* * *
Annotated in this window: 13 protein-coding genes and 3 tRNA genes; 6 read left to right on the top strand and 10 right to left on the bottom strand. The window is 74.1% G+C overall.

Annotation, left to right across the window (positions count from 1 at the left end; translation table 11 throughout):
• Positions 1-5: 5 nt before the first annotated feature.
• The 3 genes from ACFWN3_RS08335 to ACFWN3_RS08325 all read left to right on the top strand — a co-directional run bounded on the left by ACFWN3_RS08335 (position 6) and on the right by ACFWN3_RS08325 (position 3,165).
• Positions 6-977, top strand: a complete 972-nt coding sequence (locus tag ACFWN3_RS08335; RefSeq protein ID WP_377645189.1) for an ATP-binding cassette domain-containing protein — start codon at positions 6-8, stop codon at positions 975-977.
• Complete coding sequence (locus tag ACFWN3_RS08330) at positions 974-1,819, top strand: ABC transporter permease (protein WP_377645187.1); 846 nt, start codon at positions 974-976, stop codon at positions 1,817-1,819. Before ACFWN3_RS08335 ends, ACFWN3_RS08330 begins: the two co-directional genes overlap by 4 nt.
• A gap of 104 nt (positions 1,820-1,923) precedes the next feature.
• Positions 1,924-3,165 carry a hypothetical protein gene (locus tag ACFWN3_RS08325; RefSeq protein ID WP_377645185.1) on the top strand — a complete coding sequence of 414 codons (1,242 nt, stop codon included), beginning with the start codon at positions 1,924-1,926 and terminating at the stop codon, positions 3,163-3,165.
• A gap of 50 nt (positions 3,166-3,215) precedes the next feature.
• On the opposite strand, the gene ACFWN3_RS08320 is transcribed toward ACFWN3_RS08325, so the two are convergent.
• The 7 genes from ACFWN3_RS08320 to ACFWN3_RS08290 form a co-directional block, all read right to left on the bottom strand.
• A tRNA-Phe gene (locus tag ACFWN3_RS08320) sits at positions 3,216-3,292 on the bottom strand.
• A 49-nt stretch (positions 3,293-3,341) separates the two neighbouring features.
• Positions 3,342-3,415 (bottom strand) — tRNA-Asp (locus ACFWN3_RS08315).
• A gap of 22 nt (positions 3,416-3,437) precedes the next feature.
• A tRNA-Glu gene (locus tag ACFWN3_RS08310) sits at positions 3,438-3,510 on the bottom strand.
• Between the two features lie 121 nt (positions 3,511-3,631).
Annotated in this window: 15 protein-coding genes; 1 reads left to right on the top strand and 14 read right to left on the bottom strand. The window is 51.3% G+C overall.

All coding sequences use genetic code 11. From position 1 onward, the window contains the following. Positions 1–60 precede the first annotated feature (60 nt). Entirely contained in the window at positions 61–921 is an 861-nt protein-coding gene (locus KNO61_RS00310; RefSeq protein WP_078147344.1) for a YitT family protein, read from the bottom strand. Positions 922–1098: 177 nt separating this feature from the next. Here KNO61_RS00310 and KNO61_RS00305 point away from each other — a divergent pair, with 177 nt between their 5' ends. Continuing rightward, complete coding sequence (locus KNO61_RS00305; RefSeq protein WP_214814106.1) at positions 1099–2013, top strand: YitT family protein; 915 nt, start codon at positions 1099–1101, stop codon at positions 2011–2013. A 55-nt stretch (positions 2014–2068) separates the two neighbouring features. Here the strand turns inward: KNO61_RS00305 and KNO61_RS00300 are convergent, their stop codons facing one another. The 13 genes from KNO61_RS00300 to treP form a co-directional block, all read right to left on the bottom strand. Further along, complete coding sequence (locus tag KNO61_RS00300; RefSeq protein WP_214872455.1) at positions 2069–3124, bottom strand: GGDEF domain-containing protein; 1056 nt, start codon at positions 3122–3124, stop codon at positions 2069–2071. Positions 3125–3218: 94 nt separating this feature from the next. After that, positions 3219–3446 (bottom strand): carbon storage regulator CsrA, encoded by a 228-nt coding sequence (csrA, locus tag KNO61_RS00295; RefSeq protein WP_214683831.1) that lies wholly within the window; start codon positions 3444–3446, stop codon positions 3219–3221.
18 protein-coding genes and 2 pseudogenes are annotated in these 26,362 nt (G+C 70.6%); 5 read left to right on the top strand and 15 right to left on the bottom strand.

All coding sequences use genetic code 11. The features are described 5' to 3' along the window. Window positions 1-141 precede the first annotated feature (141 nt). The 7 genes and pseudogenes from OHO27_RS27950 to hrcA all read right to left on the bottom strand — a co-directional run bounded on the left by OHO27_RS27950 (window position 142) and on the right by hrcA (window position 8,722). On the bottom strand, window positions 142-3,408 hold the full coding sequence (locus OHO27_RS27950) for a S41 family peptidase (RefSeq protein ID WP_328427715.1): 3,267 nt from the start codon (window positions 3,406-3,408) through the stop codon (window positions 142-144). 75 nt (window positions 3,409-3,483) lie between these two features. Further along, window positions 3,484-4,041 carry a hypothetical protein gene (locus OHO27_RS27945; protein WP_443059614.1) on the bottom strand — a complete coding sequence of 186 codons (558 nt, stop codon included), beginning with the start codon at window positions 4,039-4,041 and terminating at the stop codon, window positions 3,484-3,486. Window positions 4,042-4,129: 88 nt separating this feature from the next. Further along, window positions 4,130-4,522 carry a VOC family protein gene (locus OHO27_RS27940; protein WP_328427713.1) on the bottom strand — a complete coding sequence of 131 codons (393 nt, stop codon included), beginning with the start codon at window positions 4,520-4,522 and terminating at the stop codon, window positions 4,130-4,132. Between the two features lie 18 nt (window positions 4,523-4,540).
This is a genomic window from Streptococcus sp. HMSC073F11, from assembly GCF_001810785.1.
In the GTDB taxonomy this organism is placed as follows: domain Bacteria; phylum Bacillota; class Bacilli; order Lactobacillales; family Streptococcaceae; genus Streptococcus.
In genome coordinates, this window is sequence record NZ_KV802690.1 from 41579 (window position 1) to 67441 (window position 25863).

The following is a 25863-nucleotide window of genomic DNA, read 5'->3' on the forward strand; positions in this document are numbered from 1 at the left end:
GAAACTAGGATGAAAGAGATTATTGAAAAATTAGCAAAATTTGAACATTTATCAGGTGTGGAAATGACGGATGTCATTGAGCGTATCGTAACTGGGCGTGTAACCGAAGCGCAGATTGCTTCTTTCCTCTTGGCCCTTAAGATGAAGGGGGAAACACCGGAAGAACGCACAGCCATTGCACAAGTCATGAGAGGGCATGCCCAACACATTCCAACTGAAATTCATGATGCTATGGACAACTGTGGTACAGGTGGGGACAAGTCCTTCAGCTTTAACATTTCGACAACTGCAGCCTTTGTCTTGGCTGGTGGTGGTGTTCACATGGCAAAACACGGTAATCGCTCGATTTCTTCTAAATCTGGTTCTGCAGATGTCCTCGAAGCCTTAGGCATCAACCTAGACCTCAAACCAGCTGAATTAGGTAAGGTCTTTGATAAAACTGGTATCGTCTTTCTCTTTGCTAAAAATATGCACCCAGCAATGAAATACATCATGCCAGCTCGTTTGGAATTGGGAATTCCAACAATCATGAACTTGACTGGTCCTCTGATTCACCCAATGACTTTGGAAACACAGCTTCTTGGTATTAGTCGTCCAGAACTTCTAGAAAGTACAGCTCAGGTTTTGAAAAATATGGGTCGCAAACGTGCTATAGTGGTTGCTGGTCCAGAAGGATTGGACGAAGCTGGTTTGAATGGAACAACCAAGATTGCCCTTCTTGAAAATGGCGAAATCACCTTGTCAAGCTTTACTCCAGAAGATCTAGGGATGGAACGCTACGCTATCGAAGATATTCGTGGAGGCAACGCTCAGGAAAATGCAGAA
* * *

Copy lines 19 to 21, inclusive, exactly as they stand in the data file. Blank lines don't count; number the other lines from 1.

All coding sequences use genetic code 11. From position 1 onward, the window contains the following. Positions 1–60 precede the first annotated feature (60 nt). Entirely contained in the window at positions 61–921 is an 861-nt protein-coding gene (locus KNO61_RS00310; RefSeq protein WP_078147344.1) for a YitT family protein, read from the bottom strand. Positions 922–1098: 177 nt separating this feature from the next. Here KNO61_RS00310 and KNO61_RS00305 point away from each other — a divergent pair, with 177 nt between their 5' ends. Continuing rightward, complete coding sequence (locus KNO61_RS00305; RefSeq protein WP_214814106.1) at positions 1099–2013, top strand: YitT family protein; 915 nt, start codon at positions 1099–1101, stop codon at positions 2011–2013. A 55-nt stretch (positions 2014–2068) separates the two neighbouring features. Here the strand turns inward: KNO61_RS00305 and KNO61_RS00300 are convergent, their stop codons facing one another. The 13 genes from KNO61_RS00300 to treP form a co-directional block, all read right to left on the bottom strand. Further along, complete coding sequence (locus tag KNO61_RS00300; RefSeq protein WP_214872455.1) at positions 2069–3124, bottom strand: GGDEF domain-containing protein; 1056 nt, start codon at positions 3122–3124, stop codon at positions 2069–2071. Positions 3125–3218: 94 nt separating this feature from the next. After that, positions 3219–3446 (bottom strand): carbon storage regulator CsrA, encoded by a 228-nt coding sequence (csrA, locus tag KNO61_RS00295; RefSeq protein WP_214683831.1) that lies wholly within the window; start codon positions 3444–3446, stop codon positions 3219–3221.
18 protein-coding genes and 2 pseudogenes are annotated in these 26,362 nt (G+C 70.6%); 5 read left to right on the top strand and 15 right to left on the bottom strand.

All coding sequences use genetic code 11. The features are described 5' to 3' along the window. Window positions 1-141 precede the first annotated feature (141 nt). The 7 genes and pseudogenes from OHO27_RS27950 to hrcA all read right to left on the bottom strand — a co-directional run bounded on the left by OHO27_RS27950 (window position 142) and on the right by hrcA (window position 8,722). On the bottom strand, window positions 142-3,408 hold the full coding sequence (locus OHO27_RS27950) for a S41 family peptidase (RefSeq protein ID WP_328427715.1): 3,267 nt from the start codon (window positions 3,406-3,408) through the stop codon (window positions 142-144). 75 nt (window positions 3,409-3,483) lie between these two features. Further along, window positions 3,484-4,041 carry a hypothetical protein gene (locus OHO27_RS27945; protein WP_443059614.1) on the bottom strand — a complete coding sequence of 186 codons (558 nt, stop codon included), beginning with the start codon at window positions 4,039-4,041 and terminating at the stop codon, window positions 3,484-3,486. Window positions 4,042-4,129: 88 nt separating this feature from the next. Further along, window positions 4,130-4,522 carry a VOC family protein gene (locus OHO27_RS27940; protein WP_328427713.1) on the bottom strand — a complete coding sequence of 131 codons (393 nt, stop codon included), beginning with the start codon at window positions 4,520-4,522 and terminating at the stop codon, window positions 4,130-4,132. Between the two features lie 18 nt (window positions 4,523-4,540).